'We are proud to continue the craft of traditional straw brooms'
Marie-Laure and Arnaud Gabriel from Normandy have revived a dying craft, and become one of only two makers of traditional straw brooms in France
'We have clients from all over France as far away as the Côte d’Azur and Paris and even New York, where we were asked for Harry Potter-style brooms!' Pic: Courtesy of Stéphanie Dagan
Marie-Laure and Arnaud Gabriel had never worked as artisans before, and discovered this new way of life when they were in their fifties.
Tell us about your brooms
They are made out of sorghum straw, the traditional straw used for brooms because it is very strong.
Sorghum is usually grown for animal feed, but we use a variety which is specially grown for brooms.
None was grown in France, but this year a farmer has sown some for us 10kms from our workshop, so we will be able to have our own supply of local straw.
This will mean they will be 100% made in France, as the broom handles are made by a company in the Landes which uses local pine and carries the Entreprise du patrimoine vivant (EPV) label for using traditional methods and skills.
Our brooms are traditional in style but we have introduced a modern touch by adding colour to some of the straw – which we mix into the brooms in different ways – and by decorating the handles to produce different models. We wanted to restyle their image to make them look attractive so they are both useful and a pleasure to use and have in your home.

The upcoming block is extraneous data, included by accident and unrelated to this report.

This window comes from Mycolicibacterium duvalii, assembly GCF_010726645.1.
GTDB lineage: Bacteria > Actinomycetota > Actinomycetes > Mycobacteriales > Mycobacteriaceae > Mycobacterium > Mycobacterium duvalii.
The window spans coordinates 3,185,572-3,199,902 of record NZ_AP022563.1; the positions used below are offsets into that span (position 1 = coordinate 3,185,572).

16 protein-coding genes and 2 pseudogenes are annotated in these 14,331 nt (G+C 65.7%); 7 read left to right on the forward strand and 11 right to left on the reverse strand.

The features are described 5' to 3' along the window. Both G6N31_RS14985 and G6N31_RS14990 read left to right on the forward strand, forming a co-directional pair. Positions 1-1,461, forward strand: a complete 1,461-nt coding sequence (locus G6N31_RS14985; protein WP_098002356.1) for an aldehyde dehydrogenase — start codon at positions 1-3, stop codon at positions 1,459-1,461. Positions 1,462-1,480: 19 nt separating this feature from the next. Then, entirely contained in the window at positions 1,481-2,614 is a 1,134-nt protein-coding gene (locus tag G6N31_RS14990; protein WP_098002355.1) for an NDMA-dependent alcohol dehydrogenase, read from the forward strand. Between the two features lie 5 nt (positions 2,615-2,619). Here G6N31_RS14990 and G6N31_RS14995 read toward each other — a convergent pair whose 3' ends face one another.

How did you start out on this adventure?
We have always been fascinated by old machines. We are intrigued to know how they work, their history and the craft they are associated with.
We came across pictures of a very old one used for making brooms. We found it really superb, but it was in America. After a little research we discovered a similar one which belonged to one of the last traditional broom makers in France, who was retired and lived a long way from us in the Gard, close to Nîmes.
He had been trying to sell his business for eight years but no-one was interested until we contacted him.
He agreed to sell us the machine, show us how to use it to make brooms, and to pass on all his skills.
It did not take us very long to learn, but we spent more than nine months deciding how we should set up the business, and working on our different products. Now we are at ease making them.
Were you already artisans?
No. It was a complete career change which came about when I was 52 and my husband was 57. We used to own a tool and equipment hire company for construction work in Dieppe and someone offered to buy us out.
As we were going through a slightly difficult period we took the opportunity to sell. We then started looking to see what we could do in the future. We took our time to make sure we would make the right decision.
The man who showed us how to make brooms was at the end of his career and he was no longer able to make a living from his craft, mostly because of competition from Asia.
So we had to work hard to find a way to make this traditional product modern and attractive to buyers. Our brooms are a little bit expensive, but each one takes time and care to produce.
How do you make a broom?
There are twenty steps to making one of our brooms.
First you have to de-seed the straw, using a machine. Then the straw is soaked in water to make it pliable.
We then construct what we call the soul of the broom, which makes sure it will be sturdy. It involves putting a first layer of shorter and harder straw around the broom handle.